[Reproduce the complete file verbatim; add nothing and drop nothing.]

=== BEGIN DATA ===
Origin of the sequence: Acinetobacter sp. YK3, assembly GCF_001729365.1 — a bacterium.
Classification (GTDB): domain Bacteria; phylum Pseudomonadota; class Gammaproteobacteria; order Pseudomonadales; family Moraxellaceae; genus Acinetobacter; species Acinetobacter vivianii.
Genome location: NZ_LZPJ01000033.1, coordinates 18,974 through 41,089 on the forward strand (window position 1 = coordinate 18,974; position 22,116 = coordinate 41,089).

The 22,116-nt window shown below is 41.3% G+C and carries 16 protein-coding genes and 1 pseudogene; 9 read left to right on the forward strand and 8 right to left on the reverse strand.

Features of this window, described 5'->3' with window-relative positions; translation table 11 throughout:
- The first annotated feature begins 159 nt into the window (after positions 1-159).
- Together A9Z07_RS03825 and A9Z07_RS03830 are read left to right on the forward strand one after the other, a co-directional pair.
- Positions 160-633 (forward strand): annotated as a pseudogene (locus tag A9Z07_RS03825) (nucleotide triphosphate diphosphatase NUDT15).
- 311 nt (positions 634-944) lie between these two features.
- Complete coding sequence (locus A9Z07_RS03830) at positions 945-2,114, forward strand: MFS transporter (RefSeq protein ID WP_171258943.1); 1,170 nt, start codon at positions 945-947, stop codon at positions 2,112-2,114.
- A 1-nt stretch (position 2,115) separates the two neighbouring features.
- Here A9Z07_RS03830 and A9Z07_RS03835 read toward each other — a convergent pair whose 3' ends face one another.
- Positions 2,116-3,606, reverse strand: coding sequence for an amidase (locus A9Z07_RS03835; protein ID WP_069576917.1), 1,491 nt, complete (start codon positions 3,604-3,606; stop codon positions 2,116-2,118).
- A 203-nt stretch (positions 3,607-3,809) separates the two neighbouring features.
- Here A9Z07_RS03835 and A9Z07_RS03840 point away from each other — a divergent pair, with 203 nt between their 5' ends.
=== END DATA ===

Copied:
Origin of the sequence: Acinetobacter sp. YK3, assembly GCF_001729365.1 — a bacterium.
Classification (GTDB): domain Bacteria; phylum Pseudomonadota; class Gammaproteobacteria; order Pseudomonadales; family Moraxellaceae; genus Acinetobacter; species Acinetobacter vivianii.
Genome location: NZ_LZPJ01000033.1, coordinates 18,974 through 41,089 on the forward strand (window position 1 = coordinate 18,974; position 22,116 = coordinate 41,089).

The 22,116-nt window shown below is 41.3% G+C and carries 16 protein-coding genes and 1 pseudogene; 9 read left to right on the forward strand and 8 right to left on the reverse strand.

Features of this window, described 5'->3' with window-relative positions; translation table 11 throughout:
- The first annotated feature begins 159 nt into the window (after positions 1-159).
- Together A9Z07_RS03825 and A9Z07_RS03830 are read left to right on the forward strand one after the other, a co-directional pair.
- Positions 160-633 (forward strand): annotated as a pseudogene (locus tag A9Z07_RS03825) (nucleotide triphosphate diphosphatase NUDT15).
- 311 nt (positions 634-944) lie between these two features.
- Complete coding sequence (locus A9Z07_RS03830) at positions 945-2,114, forward strand: MFS transporter (RefSeq protein ID WP_171258943.1); 1,170 nt, start codon at positions 945-947, stop codon at positions 2,112-2,114.
- A 1-nt stretch (position 2,115) separates the two neighbouring features.
- Here A9Z07_RS03830 and A9Z07_RS03835 read toward each other — a convergent pair whose 3' ends face one another.
- Positions 2,116-3,606, reverse strand: coding sequence for an amidase (locus A9Z07_RS03835; protein ID WP_069576917.1), 1,491 nt, complete (start codon positions 3,604-3,606; stop codon positions 2,116-2,118).
- A 203-nt stretch (positions 3,607-3,809) separates the two neighbouring features.
- Here A9Z07_RS03835 and A9Z07_RS03840 point away from each other — a divergent pair, with 203 nt between their 5' ends.